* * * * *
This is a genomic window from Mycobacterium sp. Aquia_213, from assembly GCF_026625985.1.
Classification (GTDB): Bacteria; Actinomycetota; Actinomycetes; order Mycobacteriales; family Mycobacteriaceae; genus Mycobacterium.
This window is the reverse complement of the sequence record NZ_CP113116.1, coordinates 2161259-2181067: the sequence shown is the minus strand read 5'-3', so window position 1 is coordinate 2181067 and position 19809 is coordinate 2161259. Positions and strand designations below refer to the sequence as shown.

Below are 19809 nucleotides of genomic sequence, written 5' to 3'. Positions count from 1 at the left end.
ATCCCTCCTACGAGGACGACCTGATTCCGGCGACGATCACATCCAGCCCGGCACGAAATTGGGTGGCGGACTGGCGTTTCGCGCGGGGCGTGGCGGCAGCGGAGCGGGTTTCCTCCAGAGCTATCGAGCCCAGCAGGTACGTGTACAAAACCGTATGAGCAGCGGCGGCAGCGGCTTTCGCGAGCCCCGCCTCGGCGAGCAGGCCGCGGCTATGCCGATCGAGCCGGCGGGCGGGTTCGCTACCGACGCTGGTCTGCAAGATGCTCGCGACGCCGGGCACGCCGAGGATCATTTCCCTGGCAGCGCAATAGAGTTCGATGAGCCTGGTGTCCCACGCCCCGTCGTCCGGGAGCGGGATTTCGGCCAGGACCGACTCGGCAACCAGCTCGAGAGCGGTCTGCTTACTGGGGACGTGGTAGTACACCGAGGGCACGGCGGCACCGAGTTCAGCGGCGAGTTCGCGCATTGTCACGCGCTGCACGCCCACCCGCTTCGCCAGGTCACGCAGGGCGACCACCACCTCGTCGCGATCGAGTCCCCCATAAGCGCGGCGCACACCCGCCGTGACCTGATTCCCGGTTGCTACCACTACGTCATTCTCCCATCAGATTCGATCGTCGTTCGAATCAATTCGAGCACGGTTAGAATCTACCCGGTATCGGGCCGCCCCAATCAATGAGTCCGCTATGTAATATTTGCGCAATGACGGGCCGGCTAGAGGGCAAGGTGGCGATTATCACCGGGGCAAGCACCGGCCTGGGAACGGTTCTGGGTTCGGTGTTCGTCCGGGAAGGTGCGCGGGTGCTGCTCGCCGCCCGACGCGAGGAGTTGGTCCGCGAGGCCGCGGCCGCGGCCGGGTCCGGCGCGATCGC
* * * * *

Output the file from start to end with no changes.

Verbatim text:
This is a genomic window from Mycobacterium sp. Aquia_213, from assembly GCF_026625985.1.
Classification (GTDB): Bacteria; Actinomycetota; Actinomycetes; order Mycobacteriales; family Mycobacteriaceae; genus Mycobacterium.
This window is the reverse complement of the sequence record NZ_CP113116.1, coordinates 2161259-2181067: the sequence shown is the minus strand read 5'-3', so window position 1 is coordinate 2181067 and position 19809 is coordinate 2161259. Positions and strand designations below refer to the sequence as shown.

Below are 19809 nucleotides of genomic sequence, written 5' to 3'. Positions count from 1 at the left end.
ATCCCTCCTACGAGGACGACCTGATTCCGGCGACGATCACATCCAGCCCGGCACGAAATTGGGTGGCGGACTGGCGTTTCGCGCGGGGCGTGGCGGCAGCGGAGCGGGTTTCCTCCAGAGCTATCGAGCCCAGCAGGTACGTGTACAAAACCGTATGAGCAGCGGCGGCAGCGGCTTTCGCGAGCCCCGCCTCGGCGAGCAGGCCGCGGCTATGCCGATCGAGCCGGCGGGCGGGTTCGCTACCGACGCTGGTCTGCAAGATGCTCGCGACGCCGGGCACGCCGAGGATCATTTCCCTGGCAGCGCAATAGAGTTCGATGAGCCTGGTGTCCCACGCCCCGTCGTCCGGGAGCGGGATTTCGGCCAGGACCGACTCGGCAACCAGCTCGAGAGCGGTCTGCTTACTGGGGACGTGGTAGTACACCGAGGGCACGGCGGCACCGAGTTCAGCGGCGAGTTCGCGCATTGTCACGCGCTGCACGCCCACCCGCTTCGCCAGGTCACGCAGGGCGACCACCACCTCGTCGCGATCGAGTCCCCCATAAGCGCGGCGCACACCCGCCGTGACCTGATTCCCGGTTGCTACCACTACGTCATTCTCCCATCAGATTCGATCGTCGTTCGAATCAATTCGAGCACGGTTAGAATCTACCCGGTATCGGGCCGCCCCAATCAATGAGTCCGCTATGTAATATTTGCGCAATGACGGGCCGGCTAGAGGGCAAGGTGGCGATTATCACCGGGGCAAGCACCGGCCTGGGAACGGTTCTGGGTTCGGTGTTCGTCCGGGAAGGTGCGCGGGTGCTGCTCGCCGCCCGACGCGAGGAGTTGGTCCGCGAGGCCGCGGCCGCGGCCGGGTCCGGCGCGATCGC